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CHAPTER XXI
She cried out when next she saw him, for between this and their next meeting he had grown gaunter, more nervous, sharper in voice and gesture.

"Oh, you're ill!" she said, and stepped back as though she did not know him.

"Yes, I'm ill." He held to a chair and tipped it back and forth. "For goodness' sake, don't talk about it any more. I'm ill. That's settled. Now let's get on to something else."

He saw her lip quiver and, uttering a desperate, "I'm sorry," he turned from her to the window.

The wisdom she could use so well with others was of no avail with him: he was too much herself to be treated cunningly. She felt that she floated on a sea vastly bigger than she had ever known, and its waves were love and fear and cruelty and fate, but in a moment he turned and she saw a raft on which she might sail for ever.

"Forgive me."

"You've made me love you more."

"With being a brute to you?"

"Were you one? But—don't often be angry. I might get used to it!"

He laughed. "Oh, Helen, you wonder! But I've spoilt our memories."

"With such a little thing? And when I liked it?"

"You nearly cried. I don't want to remember that."

"But I shall like to because we're nearer than we were," she said, and to that he solemnly agreed. "And I am going to talk about it."

"Anything, of course."

"You look tired and hungry and sleepy, and I'm going to send you away."

"My dear," he said with a grimace, "I've got to go."

"Give me the credit of sending you."

"I don't want it. Ah! you've no idea what leaving you is like."

"But I know—"

"That's not the same thing."

"It's worse, I believe. Darling one, go away and come back to me, but don't come back until you're well. I want—I want to do without you now—and get it over." Her eyes, close to his, were bright with the vision of things he could not see. "Get it over," she said again, "and then, perhaps, we shall be safe."

He had it in him at that moment to say he would not go because of his own fear for her, but he only took her on his knee and rocked her as though she were a baby on the point of sleep and he proved that, after all, he knew her very well, for when he spoke he said, "I don't think I can go."

She started up. "Have you thought of something?"

"Yes."

"What is it?"

"You."

"Me?" she asked on a long note.

"I don't know whether I can trust you."

"Me?" she said again.

"Don't you remember how I asked you to be brave?"

"I tried, but it was easier then because I hadn't you." Her arm tightened round his neck. "Now you're another to look after."

He held her off from him. "What am I to do with you? What am I to do with you? How can I leave this funny little creature who is afraid of shadows?"

"That night," she said in a small voice, "you told me I looked brave."

"Yes, brave and sane. And I have often thought—don't laugh at me—I have thought that was how Joan of Arc must have looked."

"And now?"

"Now you are like a Joan who does not hear her voices any more."

She slipped from his knee to hers. "You're disappointed then?"

"No."

"You ought to be."

"Perhaps."

"Would you love me more if I were brave?"

"I don't believe I could."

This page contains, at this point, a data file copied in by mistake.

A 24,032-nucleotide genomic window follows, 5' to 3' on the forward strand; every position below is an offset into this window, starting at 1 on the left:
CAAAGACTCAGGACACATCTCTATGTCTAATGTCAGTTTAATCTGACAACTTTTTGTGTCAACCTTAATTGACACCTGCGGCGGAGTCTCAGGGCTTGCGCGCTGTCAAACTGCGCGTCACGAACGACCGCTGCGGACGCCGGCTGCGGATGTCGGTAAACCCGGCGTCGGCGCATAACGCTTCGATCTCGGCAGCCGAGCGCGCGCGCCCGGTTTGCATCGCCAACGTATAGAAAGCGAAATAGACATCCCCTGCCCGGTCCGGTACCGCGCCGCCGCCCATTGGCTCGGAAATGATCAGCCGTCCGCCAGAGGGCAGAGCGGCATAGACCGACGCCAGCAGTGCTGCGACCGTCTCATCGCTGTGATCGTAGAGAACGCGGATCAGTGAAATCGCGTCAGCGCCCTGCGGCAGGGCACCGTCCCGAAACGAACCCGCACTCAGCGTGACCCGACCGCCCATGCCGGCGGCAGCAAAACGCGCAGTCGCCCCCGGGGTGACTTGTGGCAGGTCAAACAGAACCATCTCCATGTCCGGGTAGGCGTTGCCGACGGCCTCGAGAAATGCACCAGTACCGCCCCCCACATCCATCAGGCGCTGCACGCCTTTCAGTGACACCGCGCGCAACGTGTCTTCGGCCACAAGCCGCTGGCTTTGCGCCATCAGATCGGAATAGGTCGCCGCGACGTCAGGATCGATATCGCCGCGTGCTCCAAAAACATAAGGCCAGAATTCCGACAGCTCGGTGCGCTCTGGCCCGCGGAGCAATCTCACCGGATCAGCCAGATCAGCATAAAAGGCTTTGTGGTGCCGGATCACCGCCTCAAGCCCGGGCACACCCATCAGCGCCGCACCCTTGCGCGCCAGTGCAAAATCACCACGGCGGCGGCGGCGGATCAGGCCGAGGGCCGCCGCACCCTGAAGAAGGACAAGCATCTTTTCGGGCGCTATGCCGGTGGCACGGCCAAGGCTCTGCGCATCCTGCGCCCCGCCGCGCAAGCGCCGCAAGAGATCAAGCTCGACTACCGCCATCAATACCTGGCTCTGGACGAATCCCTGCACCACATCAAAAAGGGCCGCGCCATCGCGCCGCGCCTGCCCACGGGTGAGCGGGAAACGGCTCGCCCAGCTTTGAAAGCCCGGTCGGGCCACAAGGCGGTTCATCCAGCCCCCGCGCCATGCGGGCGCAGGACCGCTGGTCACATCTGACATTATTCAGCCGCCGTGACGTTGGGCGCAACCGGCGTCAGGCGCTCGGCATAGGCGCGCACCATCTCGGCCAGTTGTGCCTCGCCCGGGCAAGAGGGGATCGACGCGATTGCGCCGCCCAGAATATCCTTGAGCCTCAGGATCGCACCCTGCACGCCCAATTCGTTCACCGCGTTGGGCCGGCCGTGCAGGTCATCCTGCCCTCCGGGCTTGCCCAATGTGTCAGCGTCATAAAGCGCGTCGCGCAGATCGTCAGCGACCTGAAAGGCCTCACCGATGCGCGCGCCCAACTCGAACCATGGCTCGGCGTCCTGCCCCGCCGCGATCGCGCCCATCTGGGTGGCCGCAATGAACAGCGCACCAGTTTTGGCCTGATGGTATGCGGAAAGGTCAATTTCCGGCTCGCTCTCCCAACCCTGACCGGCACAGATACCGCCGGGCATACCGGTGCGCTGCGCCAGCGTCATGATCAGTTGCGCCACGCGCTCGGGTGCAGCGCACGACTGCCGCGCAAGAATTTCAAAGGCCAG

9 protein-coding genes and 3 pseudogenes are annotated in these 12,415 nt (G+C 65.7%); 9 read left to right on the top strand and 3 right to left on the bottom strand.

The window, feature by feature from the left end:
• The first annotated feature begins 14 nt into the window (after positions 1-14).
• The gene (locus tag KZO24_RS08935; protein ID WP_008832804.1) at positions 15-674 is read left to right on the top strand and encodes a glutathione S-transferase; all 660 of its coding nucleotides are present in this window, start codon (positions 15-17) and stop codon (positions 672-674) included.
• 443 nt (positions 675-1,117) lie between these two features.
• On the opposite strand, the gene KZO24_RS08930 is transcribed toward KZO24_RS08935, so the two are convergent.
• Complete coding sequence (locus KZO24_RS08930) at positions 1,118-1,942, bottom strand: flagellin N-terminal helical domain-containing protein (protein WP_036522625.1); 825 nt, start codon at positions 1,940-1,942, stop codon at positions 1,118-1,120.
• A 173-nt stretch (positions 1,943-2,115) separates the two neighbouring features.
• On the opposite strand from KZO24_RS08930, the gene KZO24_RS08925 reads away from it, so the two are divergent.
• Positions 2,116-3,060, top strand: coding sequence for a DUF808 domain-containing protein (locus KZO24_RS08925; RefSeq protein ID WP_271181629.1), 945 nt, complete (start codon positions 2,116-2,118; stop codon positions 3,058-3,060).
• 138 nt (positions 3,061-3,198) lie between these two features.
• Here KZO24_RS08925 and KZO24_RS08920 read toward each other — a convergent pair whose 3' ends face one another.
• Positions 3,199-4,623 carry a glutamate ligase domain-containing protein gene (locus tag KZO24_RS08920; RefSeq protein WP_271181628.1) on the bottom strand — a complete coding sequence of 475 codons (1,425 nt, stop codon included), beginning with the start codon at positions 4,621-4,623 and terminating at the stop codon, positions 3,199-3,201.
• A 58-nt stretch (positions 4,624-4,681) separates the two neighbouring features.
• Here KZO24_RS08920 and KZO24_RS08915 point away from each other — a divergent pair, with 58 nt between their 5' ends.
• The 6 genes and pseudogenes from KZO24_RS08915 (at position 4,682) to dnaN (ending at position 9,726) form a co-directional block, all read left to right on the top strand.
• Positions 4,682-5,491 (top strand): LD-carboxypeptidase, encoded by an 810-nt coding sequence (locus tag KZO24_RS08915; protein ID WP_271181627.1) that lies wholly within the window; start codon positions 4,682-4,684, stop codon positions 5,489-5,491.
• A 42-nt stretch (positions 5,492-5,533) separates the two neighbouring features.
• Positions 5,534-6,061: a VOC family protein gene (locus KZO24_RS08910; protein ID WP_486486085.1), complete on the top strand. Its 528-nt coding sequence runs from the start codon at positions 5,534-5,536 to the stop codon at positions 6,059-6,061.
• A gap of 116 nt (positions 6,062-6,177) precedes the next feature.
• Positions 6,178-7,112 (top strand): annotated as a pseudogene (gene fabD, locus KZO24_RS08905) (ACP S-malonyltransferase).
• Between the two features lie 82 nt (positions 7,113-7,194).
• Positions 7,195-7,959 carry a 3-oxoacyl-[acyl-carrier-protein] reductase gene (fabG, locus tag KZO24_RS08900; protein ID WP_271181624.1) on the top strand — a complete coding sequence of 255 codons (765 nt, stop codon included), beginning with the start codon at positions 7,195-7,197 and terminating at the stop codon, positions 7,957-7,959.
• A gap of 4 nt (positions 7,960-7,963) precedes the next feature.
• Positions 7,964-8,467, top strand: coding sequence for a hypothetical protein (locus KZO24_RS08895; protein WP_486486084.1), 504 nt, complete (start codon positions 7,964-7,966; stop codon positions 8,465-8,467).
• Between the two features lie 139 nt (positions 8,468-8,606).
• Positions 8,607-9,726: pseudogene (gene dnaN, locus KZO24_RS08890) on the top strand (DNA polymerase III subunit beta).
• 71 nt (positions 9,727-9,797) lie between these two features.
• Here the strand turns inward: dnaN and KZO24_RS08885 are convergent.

She laughed, and with her head aslant, she asked, "Then what's the good of trying?"

"Just to make it easier for me," he said.

She uttered a little sound like one who stands in mountain mists and through a rent in the grey curtain sees a light shining in the valley.

"Would it do that for you? Oh, if it's going to help you, I'm afraid no longer." She reached out and held his face between the finger-tips of her two hands. "I promise not to be afraid. Already"—she looked about her—"I am not afraid. How wonderful you are! And what a wise physician! Physician, heal thyself. You'll go away?"

"Yes, I can go now."

"Where?"

"For a voyage. The Mediterranean. Not a liner—on some slow-going boat."

"Not a leaky one," she begged.

"Ah, I'd come back if she had no bottom to her. Nothing is going to hurt me or keep me from you!"

She did not protest against his boasting, but smiled because she knew he meant to test her.

"You'll be away a long time," she said.

"And you'll marry me when I come back?"

"Yes. If I can."

"Why not? In April? May? June? In June—a lovely month. It has a sound of marriage in it. But after all," he said thoughtfully, "it seems a pity to go. And I wouldn't," he added with defiance, "if I were not afraid of being ill on your hands."

"My hands would like it rather."

"Bless them!"

"Oh—what silly things we say—and do—and you haven't seen Notya yet."

"Come along then," he said, and as they went up the stairs together Helen thought Mr. Pinderwell smiled.

It was after this visit that Mildred Caniper coolly asked Helen if Dr. Mackenzie were in the habit of using endearments towards her.

"Not often," Helen said. Slightly flushed and trying not to laugh, she stood at the bed-foot and faced Mildred Caniper fairly.

"You allow it?"

"I—like it."

Mildred Caniper closed her eyes. "Please ask him not to do it in my presence."

"I'll tell him when he comes again," Helen answered agreeably, and her stepmother realized that the only weapons to which this girl was vulnerable were ones not willingly used: such foolish things as tears or sickness; she seemed impervious to finer tools. Helen's looks at the moment were unabashed: she was trying to remember what Zebedee had said, both for its own sake and to gauge its effect on Notya to whose memory it was clear enough, and its naturalness, the slight and unmistakable change in his voice as he spoke to Helen, hurt her so much with their reminder of what she had missed that pain made her strike once more.

"This is what I might have expected from Miriam."

"But," said Helen, all innocence, "she doesn't care for him."

"And you do."

She did not wish to say yes; she could not say no; she kept her half-smiling silence.

"How long has this been going on?" The tones were sharp with impotence.

"Oh—well—since you went to Italy. At least," she murmured vaguely, "that was when he came to tea."

But Mildred did not hear the last homely sentence, and Helen's next words came from a great distance, even from the shuttered room in Italy.